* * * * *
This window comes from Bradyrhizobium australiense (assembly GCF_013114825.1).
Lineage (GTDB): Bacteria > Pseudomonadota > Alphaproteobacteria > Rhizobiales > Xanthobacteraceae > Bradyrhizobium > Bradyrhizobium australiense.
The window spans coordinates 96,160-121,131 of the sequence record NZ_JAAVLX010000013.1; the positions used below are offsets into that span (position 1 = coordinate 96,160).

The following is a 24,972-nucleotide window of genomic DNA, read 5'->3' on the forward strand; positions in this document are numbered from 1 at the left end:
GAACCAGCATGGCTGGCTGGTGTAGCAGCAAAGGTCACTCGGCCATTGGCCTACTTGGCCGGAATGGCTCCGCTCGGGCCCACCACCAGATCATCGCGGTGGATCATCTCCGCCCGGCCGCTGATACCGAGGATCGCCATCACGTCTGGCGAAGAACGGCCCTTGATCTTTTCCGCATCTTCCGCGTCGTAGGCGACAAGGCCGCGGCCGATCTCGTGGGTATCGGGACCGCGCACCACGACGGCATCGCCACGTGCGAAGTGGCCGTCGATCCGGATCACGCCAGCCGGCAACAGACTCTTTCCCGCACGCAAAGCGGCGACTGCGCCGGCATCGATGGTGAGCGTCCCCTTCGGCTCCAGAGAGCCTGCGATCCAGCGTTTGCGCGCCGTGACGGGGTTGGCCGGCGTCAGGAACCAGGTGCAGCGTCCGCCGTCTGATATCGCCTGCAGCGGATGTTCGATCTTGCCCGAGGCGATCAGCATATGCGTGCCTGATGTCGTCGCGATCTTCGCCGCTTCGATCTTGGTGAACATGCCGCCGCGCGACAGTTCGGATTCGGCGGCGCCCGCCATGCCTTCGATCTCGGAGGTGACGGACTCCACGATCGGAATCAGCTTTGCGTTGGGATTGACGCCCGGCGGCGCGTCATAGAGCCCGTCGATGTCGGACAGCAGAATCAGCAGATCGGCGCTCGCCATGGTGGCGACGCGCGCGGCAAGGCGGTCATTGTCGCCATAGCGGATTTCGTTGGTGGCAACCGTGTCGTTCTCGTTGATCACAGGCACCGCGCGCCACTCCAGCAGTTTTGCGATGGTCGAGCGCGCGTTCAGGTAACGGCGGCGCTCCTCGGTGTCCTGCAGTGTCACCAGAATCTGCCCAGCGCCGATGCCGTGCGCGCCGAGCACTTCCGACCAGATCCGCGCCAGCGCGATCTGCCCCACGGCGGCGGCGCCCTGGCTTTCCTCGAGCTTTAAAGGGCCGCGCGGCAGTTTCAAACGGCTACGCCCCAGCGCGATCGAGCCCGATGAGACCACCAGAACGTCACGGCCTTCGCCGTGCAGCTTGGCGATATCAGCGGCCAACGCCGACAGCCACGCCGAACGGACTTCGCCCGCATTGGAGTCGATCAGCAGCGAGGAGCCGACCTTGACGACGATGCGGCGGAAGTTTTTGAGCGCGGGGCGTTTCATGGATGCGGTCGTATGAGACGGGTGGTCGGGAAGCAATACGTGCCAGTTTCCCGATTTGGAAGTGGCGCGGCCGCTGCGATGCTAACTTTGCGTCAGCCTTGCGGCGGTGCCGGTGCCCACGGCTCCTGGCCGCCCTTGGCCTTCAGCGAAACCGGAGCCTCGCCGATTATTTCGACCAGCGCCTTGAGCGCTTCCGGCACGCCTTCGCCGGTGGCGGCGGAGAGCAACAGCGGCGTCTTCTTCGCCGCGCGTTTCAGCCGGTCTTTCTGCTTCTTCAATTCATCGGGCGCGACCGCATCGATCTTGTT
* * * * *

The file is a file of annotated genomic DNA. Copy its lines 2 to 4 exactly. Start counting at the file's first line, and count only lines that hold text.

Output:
Lineage (GTDB): Bacteria > Pseudomonadota > Alphaproteobacteria > Rhizobiales > Xanthobacteraceae > Bradyrhizobium > Bradyrhizobium australiense.
The window spans coordinates 96,160-121,131 of the sequence record NZ_JAAVLX010000013.1; the positions used below are offsets into that span (position 1 = coordinate 96,160).

The following is a 24,972-nucleotide window of genomic DNA, read 5'->3' on the forward strand; positions in this document are numbered from 1 at the left end: